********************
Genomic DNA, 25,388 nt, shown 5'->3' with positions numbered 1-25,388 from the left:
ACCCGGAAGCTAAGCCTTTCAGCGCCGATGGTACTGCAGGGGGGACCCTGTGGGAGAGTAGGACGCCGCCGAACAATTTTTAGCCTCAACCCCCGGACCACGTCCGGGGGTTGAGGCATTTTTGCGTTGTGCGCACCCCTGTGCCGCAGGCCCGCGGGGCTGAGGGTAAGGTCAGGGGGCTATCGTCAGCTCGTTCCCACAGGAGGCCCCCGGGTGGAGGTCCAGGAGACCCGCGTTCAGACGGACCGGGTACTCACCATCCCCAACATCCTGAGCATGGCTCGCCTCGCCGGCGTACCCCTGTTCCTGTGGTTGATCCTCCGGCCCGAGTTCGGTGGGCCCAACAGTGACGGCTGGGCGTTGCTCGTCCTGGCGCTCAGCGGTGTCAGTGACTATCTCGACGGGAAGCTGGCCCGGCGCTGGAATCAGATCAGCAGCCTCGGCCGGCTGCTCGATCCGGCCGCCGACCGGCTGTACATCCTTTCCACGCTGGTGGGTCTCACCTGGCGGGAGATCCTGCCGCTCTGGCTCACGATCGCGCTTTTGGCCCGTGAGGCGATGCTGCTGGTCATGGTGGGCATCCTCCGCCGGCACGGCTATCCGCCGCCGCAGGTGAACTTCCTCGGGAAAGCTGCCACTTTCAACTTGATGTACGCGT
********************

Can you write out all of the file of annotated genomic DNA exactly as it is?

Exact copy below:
Genomic DNA, 25,388 nt, shown 5'->3' with positions numbered 1-25,388 from the left:
ACCCGGAAGCTAAGCCTTTCAGCGCCGATGGTACTGCAGGGGGGACCCTGTGGGAGAGTAGGACGCCGCCGAACAATTTTTAGCCTCAACCCCCGGACCACGTCCGGGGGTTGAGGCATTTTTGCGTTGTGCGCACCCCTGTGCCGCAGGCCCGCGGGGCTGAGGGTAAGGTCAGGGGGCTATCGTCAGCTCGTTCCCACAGGAGGCCCCCGGGTGGAGGTCCAGGAGACCCGCGTTCAGACGGACCGGGTACTCACCATCCCCAACATCCTGAGCATGGCTCGCCTCGCCGGCGTACCCCTGTTCCTGTGGTTGATCCTCCGGCCCGAGTTCGGTGGGCCCAACAGTGACGGCTGGGCGTTGCTCGTCCTGGCGCTCAGCGGTGTCAGTGACTATCTCGACGGGAAGCTGGCCCGGCGCTGGAATCAGATCAGCAGCCTCGGCCGGCTGCTCGATCCGGCCGCCGACCGGCTGTACATCCTTTCCACGCTGGTGGGTCTCACCTGGCGGGAGATCCTGCCGCTCTGGCTCACGATCGCGCTTTTGGCCCGTGAGGCGATGCTGCTGGTCATGGTGGGCATCCTCCGCCGGCACGGCTATCCGCCGCCGCAGGTGAACTTCCTCGGGAAAGCTGCCACTTTCAACTTGATGTACGCGT